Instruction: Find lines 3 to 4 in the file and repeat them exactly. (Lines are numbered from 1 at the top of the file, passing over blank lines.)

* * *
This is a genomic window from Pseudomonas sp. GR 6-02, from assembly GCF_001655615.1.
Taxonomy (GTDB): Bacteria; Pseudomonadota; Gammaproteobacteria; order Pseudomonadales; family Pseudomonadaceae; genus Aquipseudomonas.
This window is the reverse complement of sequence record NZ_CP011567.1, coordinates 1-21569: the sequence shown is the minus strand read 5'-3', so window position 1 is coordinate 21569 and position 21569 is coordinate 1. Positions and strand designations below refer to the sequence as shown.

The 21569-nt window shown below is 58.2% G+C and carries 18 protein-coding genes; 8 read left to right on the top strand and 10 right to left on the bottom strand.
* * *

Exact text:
This window is the reverse complement of sequence record NZ_CP011567.1, coordinates 1-21569: the sequence shown is the minus strand read 5'-3', so window position 1 is coordinate 21569 and position 21569 is coordinate 1. Positions and strand designations below refer to the sequence as shown.

The 21569-nt window shown below is 58.2% G+C and carries 18 protein-coding genes; 8 read left to right on the top strand and 10 right to left on the bottom strand.